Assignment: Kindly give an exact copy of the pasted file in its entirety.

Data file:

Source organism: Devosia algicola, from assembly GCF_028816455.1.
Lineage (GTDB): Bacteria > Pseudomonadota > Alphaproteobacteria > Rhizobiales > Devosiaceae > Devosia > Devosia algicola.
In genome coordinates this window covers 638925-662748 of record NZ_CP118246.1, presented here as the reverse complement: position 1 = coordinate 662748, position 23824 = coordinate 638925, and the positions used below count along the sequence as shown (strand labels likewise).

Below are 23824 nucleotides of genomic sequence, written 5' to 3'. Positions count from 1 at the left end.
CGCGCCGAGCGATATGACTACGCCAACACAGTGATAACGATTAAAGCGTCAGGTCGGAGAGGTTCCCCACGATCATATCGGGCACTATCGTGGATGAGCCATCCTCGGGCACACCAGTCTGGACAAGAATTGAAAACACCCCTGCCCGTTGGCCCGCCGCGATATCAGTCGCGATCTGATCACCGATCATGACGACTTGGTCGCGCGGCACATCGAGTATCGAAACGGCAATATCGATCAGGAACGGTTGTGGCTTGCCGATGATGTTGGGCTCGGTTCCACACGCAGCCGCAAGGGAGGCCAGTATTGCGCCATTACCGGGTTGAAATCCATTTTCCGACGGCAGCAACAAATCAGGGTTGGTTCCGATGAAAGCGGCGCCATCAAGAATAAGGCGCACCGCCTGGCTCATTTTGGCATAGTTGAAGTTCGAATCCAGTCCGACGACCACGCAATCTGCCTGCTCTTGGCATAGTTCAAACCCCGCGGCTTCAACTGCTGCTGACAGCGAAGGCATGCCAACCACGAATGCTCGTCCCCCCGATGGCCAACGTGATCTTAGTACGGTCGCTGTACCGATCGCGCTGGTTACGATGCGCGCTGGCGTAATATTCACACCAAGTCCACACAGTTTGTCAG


Source organism: Devosia algicola, from assembly GCF_028816455.1.
Lineage (GTDB): Bacteria > Pseudomonadota > Alphaproteobacteria > Rhizobiales > Devosiaceae > Devosia > Devosia algicola.
In genome coordinates this window covers 638925-662748 of record NZ_CP118246.1, presented here as the reverse complement: position 1 = coordinate 662748, position 23824 = coordinate 638925, and the positions used below count along the sequence as shown (strand labels likewise).

Below are 23824 nucleotides of genomic sequence, written 5' to 3'. Positions count from 1 at the left end.
CGCGCCGAGCGATATGACTACGCCAACACAGTGATAACGATTAAAGCGTCAGGTCGGAGAGGTTCCCCACGATCATATCGGGCACTATCGTGGATGAGCCATCCTCGGGCACACCAGTCTGGACAAGAATTGAAAACACCCCTGCCCGTTGGCCCGCCGCGATATCAGTCGCGATCTGATCACCGATCATGACGACTTGGTCGCGCGGCACATCGAGTATCGAAACGGCAATATCGATCAGGAACGGTTGTGGCTTGCCGATGATGTTGGGCTCGGTTCCACACGCAGCCGCAAGGGAGGCCAGTATTGCGCCATTACCGGGTTGAAATCCATTTTCCGACGGCAGCAACAAATCAGGGTTGGTTCCGATGAAAGCGGCGCCATCAAGAATAAGGCGCACCGCCTGGCTCATTTTGGCATAGTTGAAGTTCGAATCCAGTCCGACGACCACGCAATCTGCCTGCTCTTGGCATAGTTCAAACCCCGCGGCTTCAACTGCTGCTGACAGCGAAGGCATGCCAACCACGAATGCTCGTCCCCCCGATGGCCAACGTGATCTTAGTACGGTCGCTGTACCGATCGCGCTGGTTACGATGCGCGCTGGCGTAATATTCACACCAAGTCCACACAGTTTGTCAG